• Today is: Thursday, June 27, 2019

Kids rule in JA BizTown, where they learn the art of adulting

JA Biztown
Kristy Locklin
April06/ 2019

Junior Achievement of Western Pennsylvania is giving kids a chance to rule the world.

On April 4, the organization broke ground on JA BizTown, an interactive community that simulates the day-to-day functions of thriving communities, from banking and grocery shopping to job hunting and voting. More than 12,000 students in fourth through sixth grade will visit each year to learn how to tackle grown-up responsibilities.

Think of it as Adulting 101.

JA BizTown
Presidents and CEOs of sponsoring businesses showed up for the groundbreaking ceremony of JA BizTown.

JA is renovating a South Fayette Township building where they will debut the 10,000-square-foot facility this fall. BizTown will be made up of 19 storefronts sponsored by local companies, including Giant Eagle, Highmark, #1 Cochran and Burns & Scalo Real Estate Services.

Before arriving in BizTown, kids will study 12 lessons at their schools. The curriculum focuses on basic economic principles and teaches kids how to apply for a job, write checks, maintain a check register, service an existing customer and recruit a new one, plus become a business owner who creates jobs.

JA BizTown
Healthcare is one of the settings found in JA BizTowns around the country.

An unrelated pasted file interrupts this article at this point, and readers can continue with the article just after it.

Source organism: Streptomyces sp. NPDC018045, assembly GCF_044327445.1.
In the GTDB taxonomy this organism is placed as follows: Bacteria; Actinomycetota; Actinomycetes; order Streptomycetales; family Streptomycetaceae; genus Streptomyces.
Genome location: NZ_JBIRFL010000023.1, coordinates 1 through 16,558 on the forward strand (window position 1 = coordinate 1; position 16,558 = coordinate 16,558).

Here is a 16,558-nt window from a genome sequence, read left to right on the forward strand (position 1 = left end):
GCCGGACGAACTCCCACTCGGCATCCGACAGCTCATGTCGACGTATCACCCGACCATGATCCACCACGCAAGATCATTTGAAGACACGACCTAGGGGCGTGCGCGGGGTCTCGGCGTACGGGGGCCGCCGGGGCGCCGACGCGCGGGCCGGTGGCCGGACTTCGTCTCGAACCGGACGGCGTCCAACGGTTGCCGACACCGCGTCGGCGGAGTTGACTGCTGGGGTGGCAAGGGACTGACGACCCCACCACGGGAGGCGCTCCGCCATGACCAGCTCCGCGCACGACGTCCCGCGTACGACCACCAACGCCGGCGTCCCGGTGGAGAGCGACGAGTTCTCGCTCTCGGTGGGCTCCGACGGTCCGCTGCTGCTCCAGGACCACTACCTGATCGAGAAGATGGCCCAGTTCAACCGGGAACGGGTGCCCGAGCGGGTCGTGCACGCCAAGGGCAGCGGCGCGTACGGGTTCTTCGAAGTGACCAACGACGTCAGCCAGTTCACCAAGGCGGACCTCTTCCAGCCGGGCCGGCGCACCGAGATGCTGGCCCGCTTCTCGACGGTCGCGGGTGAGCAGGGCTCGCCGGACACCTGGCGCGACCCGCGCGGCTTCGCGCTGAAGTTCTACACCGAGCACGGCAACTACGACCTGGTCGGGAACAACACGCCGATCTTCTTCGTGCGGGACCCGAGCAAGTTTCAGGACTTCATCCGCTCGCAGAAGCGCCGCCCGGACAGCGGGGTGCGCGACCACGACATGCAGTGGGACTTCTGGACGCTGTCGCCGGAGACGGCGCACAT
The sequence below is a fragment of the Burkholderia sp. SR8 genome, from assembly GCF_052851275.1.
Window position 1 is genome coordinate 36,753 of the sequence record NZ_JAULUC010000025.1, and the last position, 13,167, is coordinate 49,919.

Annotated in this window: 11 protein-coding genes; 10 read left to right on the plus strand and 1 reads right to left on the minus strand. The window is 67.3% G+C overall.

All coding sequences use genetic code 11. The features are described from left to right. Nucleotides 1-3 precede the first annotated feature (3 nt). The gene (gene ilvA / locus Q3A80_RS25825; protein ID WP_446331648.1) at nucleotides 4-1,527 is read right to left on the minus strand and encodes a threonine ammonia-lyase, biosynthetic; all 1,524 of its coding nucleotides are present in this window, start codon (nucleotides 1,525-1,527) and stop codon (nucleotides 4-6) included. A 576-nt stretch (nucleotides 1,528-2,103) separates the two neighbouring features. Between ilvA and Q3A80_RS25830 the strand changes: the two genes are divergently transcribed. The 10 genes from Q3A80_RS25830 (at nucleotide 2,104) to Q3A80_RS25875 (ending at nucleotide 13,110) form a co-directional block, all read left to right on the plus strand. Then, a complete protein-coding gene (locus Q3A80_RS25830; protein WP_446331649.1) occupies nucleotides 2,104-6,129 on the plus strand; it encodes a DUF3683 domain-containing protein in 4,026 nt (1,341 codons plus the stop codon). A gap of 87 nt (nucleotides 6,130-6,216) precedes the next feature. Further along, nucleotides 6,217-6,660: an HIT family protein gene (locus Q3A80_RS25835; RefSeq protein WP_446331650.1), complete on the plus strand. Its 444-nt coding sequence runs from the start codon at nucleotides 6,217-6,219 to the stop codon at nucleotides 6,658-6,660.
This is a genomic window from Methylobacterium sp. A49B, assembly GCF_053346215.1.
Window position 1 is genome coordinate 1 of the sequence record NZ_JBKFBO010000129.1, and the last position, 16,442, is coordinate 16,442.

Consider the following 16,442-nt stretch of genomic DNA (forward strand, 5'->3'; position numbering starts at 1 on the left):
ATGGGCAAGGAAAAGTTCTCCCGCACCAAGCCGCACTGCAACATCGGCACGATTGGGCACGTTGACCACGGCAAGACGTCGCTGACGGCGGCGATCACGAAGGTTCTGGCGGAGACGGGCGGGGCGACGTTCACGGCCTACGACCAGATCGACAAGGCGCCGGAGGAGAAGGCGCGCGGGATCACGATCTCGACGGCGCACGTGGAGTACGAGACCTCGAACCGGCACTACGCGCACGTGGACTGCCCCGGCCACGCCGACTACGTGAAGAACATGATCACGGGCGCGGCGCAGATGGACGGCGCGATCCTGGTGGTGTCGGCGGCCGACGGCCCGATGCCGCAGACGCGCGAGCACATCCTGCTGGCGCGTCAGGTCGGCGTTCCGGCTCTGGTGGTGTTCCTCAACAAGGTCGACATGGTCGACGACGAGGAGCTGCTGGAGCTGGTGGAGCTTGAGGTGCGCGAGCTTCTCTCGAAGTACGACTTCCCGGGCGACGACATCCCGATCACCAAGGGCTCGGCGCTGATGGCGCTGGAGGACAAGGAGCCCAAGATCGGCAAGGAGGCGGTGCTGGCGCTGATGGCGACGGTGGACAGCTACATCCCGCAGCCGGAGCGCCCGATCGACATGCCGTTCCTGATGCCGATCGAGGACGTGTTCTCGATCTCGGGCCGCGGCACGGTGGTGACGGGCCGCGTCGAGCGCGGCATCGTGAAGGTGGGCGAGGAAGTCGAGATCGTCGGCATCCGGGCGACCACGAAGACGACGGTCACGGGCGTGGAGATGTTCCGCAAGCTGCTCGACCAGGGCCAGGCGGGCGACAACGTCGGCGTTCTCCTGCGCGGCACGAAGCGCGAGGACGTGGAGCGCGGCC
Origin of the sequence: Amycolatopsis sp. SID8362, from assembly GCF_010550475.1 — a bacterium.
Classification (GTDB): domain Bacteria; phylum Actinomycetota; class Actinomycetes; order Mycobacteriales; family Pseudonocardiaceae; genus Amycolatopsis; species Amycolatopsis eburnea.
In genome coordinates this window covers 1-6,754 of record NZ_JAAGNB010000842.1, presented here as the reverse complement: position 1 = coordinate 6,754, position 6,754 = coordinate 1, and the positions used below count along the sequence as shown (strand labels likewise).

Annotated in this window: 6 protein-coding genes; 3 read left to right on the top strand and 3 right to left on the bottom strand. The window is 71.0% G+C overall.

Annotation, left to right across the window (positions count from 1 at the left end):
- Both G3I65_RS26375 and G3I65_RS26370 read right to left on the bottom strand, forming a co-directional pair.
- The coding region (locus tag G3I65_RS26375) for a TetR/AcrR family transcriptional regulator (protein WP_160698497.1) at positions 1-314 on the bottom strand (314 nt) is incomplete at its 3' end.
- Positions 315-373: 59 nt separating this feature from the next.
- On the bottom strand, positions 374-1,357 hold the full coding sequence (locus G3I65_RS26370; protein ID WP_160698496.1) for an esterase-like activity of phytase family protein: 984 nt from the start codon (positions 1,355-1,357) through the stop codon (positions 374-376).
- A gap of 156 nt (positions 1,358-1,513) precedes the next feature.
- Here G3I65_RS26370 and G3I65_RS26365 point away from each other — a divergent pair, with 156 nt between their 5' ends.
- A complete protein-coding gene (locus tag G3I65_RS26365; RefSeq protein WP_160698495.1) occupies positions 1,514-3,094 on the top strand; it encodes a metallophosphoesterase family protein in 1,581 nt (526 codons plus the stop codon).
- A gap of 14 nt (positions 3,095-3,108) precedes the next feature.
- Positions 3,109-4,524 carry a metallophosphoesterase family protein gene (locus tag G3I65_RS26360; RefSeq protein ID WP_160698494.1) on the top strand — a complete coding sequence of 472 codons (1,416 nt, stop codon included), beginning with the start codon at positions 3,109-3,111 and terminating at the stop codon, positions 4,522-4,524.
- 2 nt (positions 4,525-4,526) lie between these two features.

During their 5-hour stay in the mini-city, participants receive job assignments and work in teams to develop a budget and make purchasing decisions that will (hopefully) generate a financial windfall and boost the economy. Students elect a mayor, magistrate and chief of police, too.

“They’re really immersed in something that feels very real and very fast-paced,” says Dennis Gilfoyle, president and CEO of Junior Achievement of Western PA.

Gilfoyle joined JA in 1984 with dreams of bringing a learning laboratory to the region. Over the years, he’s visited many of the 38 other BizTowns across the country, including facilities in Scranton and York. The South Fayette location will serve schools in Pittsburgh, Erie, Johnstown and Altoona. The cost is $25 per student.

In addition to the school-based model, BizTown will offer weekend classes and summer camps. Gilfoyle hopes to eventually launch a program for people with disabilities.

J
JA BizTown aims to develop workforce readiness, fostering
future leaders and entrepreneurs who will contribute to the health and vitality of our region.

Although it took a long time to become a reality, he thinks BizTown was destined to debut in 2019.

“JA BizTown is truly a dress rehearsal for life and we are thrilled to bring the experience to students in western PA,” he says. “As we celebrate the 100th anniversary of JA nationally and the 80th year of JA of Western PA, this will build upon our history of inspiring students in our community to dream big and reach their potential.

Kristy Locklin

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